Dr Danelle Lobdell

Environmental Public Health Research at the U.S. Environmental Protection Agency (EPA). Addressing Community Exposures and Outcomes from One Researcher’s Perspective

21 September, 2017
University of Wollongong

Co-Presenter A/Prof Thomas Astell-Burt is a Founding Co-Director of the PowerLab and an NHMRC Boosting Dementia Research Leadership Fellow. Thomas will outline recently published findings by the PowerLab in the area of environment and population health in Australia and overseas.

Dr Danelle Lobdell is an epidemiologist with the U.S. Environmental Protection Agency in the Office of Research and Development. She received her M.S. in Natural Sciences and her Ph.D. in Epidemiology and Community Medicine from the University at Buffalo, The State University of New York. Dr Lobdell’s current research involves the development of environmental public health indicators that can be tracked over time. She recently released publically the Environmental Quality Index 2000-2005 for all counties in the U.S. She also has several research projects funded through the Regional Applied Research Effort (RARE) that focus on the U.S. EPA’s Regional research needs for communities. Dr Lobdell has a strong research interest in the area of reproductive, perinatal, and children’s health outcomes.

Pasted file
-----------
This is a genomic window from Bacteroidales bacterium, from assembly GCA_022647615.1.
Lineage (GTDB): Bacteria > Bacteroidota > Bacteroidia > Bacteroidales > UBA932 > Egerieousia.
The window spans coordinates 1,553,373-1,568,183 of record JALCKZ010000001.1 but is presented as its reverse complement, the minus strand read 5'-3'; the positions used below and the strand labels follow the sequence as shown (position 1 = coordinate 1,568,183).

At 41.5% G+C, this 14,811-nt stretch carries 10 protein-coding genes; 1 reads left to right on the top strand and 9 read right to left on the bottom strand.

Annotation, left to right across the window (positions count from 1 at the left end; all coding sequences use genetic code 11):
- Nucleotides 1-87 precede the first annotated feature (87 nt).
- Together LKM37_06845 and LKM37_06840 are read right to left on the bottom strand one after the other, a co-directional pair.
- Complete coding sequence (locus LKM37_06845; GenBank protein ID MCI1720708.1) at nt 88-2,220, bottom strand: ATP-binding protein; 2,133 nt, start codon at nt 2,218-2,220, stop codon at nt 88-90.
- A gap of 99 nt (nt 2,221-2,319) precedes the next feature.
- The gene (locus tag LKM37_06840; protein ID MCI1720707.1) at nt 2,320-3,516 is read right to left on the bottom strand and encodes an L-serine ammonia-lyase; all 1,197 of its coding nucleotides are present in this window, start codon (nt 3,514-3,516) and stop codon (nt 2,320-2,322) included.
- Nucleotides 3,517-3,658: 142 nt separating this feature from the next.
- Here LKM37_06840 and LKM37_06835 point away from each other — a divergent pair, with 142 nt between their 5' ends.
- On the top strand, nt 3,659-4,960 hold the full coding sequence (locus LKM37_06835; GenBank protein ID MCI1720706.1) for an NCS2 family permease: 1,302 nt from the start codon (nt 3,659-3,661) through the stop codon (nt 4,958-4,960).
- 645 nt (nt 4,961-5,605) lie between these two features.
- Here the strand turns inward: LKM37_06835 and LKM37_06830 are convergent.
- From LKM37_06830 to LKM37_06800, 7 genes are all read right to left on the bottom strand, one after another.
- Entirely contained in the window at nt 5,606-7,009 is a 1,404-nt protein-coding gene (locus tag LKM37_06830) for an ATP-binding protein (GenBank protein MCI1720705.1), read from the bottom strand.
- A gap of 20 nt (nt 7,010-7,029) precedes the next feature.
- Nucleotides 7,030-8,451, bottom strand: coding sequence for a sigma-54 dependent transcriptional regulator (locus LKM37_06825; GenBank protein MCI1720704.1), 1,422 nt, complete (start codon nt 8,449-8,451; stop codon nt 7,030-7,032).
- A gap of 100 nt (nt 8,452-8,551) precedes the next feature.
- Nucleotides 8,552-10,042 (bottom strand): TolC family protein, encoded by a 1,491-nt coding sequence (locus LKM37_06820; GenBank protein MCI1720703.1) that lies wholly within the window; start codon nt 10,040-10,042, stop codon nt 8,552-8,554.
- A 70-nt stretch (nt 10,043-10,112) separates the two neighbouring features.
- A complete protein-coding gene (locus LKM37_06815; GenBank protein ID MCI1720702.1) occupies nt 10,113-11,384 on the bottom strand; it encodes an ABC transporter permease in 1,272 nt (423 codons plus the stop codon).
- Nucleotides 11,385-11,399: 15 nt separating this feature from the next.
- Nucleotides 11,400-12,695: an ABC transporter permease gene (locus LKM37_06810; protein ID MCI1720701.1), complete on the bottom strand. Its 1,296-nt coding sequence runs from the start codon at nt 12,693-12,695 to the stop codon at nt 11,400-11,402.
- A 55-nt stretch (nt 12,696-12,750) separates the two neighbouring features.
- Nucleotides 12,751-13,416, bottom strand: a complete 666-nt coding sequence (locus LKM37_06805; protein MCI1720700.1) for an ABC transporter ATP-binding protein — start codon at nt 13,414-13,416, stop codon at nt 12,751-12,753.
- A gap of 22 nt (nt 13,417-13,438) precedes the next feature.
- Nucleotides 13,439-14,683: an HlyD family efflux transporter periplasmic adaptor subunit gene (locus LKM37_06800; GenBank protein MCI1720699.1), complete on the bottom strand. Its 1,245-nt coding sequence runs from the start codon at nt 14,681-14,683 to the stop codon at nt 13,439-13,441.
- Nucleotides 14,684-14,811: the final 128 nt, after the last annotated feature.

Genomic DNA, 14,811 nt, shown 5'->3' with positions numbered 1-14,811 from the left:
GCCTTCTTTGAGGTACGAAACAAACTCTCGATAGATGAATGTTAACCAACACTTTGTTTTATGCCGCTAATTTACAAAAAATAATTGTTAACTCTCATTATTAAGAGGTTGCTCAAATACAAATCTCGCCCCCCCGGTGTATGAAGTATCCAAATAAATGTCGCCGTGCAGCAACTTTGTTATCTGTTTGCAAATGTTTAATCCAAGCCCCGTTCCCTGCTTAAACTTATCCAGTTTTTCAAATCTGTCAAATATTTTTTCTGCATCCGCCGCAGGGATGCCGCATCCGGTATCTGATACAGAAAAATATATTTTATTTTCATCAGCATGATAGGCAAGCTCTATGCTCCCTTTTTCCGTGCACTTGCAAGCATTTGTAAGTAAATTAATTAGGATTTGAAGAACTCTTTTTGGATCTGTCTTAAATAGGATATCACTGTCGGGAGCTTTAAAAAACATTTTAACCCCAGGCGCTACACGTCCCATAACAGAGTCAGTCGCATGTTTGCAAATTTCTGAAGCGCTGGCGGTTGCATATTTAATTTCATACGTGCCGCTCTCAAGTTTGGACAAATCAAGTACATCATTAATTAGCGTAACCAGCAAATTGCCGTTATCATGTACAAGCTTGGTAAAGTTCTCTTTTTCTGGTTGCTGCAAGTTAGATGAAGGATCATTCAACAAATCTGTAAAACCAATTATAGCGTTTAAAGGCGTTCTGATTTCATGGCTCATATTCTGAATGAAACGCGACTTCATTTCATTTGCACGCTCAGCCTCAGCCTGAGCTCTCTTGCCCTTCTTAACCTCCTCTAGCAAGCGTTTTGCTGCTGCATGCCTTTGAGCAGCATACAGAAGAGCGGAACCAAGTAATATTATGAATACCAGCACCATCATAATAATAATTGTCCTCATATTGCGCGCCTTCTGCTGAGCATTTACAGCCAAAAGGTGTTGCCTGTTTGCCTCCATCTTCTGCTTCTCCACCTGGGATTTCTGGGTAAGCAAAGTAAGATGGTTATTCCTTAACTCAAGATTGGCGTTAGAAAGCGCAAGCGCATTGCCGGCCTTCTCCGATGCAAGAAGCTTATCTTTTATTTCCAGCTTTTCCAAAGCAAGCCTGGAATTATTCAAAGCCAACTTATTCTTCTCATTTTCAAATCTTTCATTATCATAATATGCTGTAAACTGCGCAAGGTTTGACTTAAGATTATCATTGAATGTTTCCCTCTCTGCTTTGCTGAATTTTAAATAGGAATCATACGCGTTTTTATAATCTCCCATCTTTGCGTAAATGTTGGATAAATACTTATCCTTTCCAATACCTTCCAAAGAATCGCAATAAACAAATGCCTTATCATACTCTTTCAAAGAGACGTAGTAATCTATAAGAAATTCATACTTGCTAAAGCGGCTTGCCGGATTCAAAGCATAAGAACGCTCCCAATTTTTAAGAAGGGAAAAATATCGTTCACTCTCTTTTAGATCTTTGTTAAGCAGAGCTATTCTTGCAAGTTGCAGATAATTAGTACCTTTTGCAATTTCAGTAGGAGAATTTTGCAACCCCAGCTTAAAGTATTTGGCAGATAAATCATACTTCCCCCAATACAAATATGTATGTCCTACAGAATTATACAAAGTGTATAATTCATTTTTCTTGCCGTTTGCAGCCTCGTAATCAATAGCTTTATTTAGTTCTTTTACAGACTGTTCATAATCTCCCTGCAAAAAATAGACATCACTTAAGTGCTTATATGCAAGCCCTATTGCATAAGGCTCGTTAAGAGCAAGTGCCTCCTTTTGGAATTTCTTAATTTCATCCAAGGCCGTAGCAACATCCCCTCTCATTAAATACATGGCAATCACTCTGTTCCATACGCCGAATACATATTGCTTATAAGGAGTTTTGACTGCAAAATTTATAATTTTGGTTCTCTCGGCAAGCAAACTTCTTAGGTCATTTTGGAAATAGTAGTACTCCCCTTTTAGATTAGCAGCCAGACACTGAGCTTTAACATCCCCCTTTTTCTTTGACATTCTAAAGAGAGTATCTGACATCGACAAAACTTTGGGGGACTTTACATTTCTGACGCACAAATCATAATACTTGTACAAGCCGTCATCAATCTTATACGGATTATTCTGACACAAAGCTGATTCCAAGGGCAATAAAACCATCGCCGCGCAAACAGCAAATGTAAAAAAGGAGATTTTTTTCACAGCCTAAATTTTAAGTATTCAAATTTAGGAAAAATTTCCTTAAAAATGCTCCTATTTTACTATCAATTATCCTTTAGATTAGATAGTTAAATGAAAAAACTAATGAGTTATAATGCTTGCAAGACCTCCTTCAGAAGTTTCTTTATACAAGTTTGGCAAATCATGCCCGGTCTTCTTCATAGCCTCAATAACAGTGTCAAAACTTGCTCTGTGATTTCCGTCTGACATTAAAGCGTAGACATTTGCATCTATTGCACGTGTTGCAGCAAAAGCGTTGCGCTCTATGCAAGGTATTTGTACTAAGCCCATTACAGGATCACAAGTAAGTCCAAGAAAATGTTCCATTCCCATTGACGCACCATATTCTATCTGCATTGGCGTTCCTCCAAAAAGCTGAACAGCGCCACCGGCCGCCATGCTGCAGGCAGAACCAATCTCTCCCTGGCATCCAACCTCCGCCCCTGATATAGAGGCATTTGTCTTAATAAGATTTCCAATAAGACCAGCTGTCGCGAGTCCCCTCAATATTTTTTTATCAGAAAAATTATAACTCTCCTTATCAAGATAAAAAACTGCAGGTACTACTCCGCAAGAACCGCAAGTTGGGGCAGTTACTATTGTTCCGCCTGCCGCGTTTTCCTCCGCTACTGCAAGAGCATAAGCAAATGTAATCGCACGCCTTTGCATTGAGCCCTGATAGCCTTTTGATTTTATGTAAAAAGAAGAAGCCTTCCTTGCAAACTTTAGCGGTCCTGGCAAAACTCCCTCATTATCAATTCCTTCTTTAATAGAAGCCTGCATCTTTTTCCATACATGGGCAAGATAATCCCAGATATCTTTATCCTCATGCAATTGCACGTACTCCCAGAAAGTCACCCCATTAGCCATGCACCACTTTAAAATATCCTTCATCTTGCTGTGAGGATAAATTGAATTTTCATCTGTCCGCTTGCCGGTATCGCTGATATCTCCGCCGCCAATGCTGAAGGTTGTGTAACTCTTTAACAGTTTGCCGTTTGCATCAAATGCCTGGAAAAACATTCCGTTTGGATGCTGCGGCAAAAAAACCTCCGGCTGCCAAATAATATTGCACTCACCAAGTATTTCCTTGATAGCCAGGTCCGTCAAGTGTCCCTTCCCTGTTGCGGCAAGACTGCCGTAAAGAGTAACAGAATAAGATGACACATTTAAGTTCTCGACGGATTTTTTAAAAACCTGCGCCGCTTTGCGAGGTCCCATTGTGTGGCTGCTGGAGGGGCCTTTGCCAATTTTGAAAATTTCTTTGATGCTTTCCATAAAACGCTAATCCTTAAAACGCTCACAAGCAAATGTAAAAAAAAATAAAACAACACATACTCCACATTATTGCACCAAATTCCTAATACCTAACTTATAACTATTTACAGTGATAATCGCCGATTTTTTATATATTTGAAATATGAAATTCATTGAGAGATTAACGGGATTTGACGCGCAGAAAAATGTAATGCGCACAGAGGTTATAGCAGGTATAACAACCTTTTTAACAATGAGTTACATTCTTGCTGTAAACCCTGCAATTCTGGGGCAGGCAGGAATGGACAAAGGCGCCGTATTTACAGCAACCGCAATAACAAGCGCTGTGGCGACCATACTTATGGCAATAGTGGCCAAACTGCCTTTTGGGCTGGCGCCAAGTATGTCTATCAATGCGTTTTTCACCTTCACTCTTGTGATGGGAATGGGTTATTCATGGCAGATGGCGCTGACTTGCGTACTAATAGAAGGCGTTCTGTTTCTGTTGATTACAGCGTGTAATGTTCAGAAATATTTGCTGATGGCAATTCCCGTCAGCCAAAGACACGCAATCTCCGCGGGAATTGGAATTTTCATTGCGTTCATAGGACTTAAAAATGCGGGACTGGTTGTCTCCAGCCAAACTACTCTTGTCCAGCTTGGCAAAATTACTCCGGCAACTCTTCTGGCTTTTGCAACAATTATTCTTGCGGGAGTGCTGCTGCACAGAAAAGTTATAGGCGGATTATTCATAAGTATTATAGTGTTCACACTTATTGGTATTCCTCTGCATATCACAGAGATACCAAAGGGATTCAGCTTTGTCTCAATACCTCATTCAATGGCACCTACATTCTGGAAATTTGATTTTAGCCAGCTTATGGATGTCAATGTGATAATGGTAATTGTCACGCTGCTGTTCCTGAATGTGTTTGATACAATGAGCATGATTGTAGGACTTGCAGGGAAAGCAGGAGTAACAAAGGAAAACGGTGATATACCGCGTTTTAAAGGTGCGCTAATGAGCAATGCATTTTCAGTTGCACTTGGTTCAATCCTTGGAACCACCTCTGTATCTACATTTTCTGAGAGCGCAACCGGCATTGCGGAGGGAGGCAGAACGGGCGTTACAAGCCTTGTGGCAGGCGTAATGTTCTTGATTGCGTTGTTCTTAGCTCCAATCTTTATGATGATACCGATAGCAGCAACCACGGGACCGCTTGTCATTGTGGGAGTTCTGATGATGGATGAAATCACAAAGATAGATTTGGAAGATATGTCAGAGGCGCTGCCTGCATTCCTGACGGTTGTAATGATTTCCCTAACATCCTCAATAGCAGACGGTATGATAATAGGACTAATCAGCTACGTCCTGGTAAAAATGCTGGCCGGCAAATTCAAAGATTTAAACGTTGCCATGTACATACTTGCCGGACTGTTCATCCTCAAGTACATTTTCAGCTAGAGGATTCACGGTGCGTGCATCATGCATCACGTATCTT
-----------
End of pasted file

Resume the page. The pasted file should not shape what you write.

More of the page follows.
The U.S. Environmental Protection Agency’s (U.S. EPA) mission is to protect human health and the environment. Those not familiar with U.S. EPA’s mission often do not realize that U.S. EPA is a public health agency.

In this presentation, Dr Danelle Lobdell will provide an overview of the environmental public health research she conducts at the U.S. Environmental Protection Agency. She will focus her presentation on the Environmental Quality Index her team has developed and now uses to explore how overall environmental Quality (air, water, land, built and sociodemographic environments) affect health outcomes. She will also describe community research projects she has conducted in partnership with U.S. EPA’s Regional Offices that include exposures related to air and water. This abstract does not necessarily reflect EPA policy.